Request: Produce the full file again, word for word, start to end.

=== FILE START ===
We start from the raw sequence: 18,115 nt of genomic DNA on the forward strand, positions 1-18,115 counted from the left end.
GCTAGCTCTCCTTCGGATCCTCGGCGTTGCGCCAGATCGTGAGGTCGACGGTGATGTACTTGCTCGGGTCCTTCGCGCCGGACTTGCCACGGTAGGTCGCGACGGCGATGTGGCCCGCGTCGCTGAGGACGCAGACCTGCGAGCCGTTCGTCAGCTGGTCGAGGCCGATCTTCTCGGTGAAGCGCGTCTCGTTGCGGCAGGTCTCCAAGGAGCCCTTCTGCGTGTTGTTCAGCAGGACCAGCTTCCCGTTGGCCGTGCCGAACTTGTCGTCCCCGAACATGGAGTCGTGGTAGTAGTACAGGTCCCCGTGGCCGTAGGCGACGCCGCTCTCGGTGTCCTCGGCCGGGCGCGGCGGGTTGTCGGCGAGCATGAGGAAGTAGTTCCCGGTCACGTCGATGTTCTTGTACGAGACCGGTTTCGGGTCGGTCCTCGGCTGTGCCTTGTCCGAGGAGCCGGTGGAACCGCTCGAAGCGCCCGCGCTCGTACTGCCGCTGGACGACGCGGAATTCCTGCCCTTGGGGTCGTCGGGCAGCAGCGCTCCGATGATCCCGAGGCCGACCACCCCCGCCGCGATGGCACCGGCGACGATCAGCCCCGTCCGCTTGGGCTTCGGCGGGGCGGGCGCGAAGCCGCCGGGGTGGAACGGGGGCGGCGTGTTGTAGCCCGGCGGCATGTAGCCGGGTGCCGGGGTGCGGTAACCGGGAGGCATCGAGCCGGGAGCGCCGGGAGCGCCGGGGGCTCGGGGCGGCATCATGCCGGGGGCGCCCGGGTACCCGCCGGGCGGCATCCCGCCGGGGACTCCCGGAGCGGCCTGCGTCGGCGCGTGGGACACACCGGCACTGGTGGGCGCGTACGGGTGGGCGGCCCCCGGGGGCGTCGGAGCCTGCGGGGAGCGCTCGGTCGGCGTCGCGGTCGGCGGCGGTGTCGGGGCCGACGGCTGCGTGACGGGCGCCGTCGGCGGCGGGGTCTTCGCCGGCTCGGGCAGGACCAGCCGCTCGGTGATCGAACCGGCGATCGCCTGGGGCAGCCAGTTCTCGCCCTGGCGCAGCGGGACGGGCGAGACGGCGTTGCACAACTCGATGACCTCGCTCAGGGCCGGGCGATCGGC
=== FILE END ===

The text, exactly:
We start from the raw sequence: 18,115 nt of genomic DNA on the forward strand, positions 1-18,115 counted from the left end.
GCTAGCTCTCCTTCGGATCCTCGGCGTTGCGCCAGATCGTGAGGTCGACGGTGATGTACTTGCTCGGGTCCTTCGCGCCGGACTTGCCACGGTAGGTCGCGACGGCGATGTGGCCCGCGTCGCTGAGGACGCAGACCTGCGAGCCGTTCGTCAGCTGGTCGAGGCCGATCTTCTCGGTGAAGCGCGTCTCGTTGCGGCAGGTCTCCAAGGAGCCCTTCTGCGTGTTGTTCAGCAGGACCAGCTTCCCGTTGGCCGTGCCGAACTTGTCGTCCCCGAACATGGAGTCGTGGTAGTAGTACAGGTCCCCGTGGCCGTAGGCGACGCCGCTCTCGGTGTCCTCGGCCGGGCGCGGCGGGTTGTCGGCGAGCATGAGGAAGTAGTTCCCGGTCACGTCGATGTTCTTGTACGAGACCGGTTTCGGGTCGGTCCTCGGCTGTGCCTTGTCCGAGGAGCCGGTGGAACCGCTCGAAGCGCCCGCGCTCGTACTGCCGCTGGACGACGCGGAATTCCTGCCCTTGGGGTCGTCGGGCAGCAGCGCTCCGATGATCCCGAGGCCGACCACCCCCGCCGCGATGGCACCGGCGACGATCAGCCCCGTCCGCTTGGGCTTCGGCGGGGCGGGCGCGAAGCCGCCGGGGTGGAACGGGGGCGGCGTGTTGTAGCCCGGCGGCATGTAGCCGGGTGCCGGGGTGCGGTAACCGGGAGGCATCGAGCCGGGAGCGCCGGGAGCGCCGGGGGCTCGGGGCGGCATCATGCCGGGGGCGCCCGGGTACCCGCCGGGCGGCATCCCGCCGGGGACTCCCGGAGCGGCCTGCGTCGGCGCGTGGGACACACCGGCACTGGTGGGCGCGTACGGGTGGGCGGCCCCCGGGGGCGTCGGAGCCTGCGGGGAGCGCTCGGTCGGCGTCGCGGTCGGCGGCGGTGTCGGGGCCGACGGCTGCGTGACGGGCGCCGTCGGCGGCGGGGTCTTCGCCGGCTCGGGCAGGACCAGCCGCTCGGTGATCGAACCGGCGATCGCCTGGGGCAGCCAGTTCTCGCCCTGGCGCAGCGGGACGGGCGAGACGGCGTTGCACAACTCGATGACCTCGCTCAGGGCCGGGCGATCGGC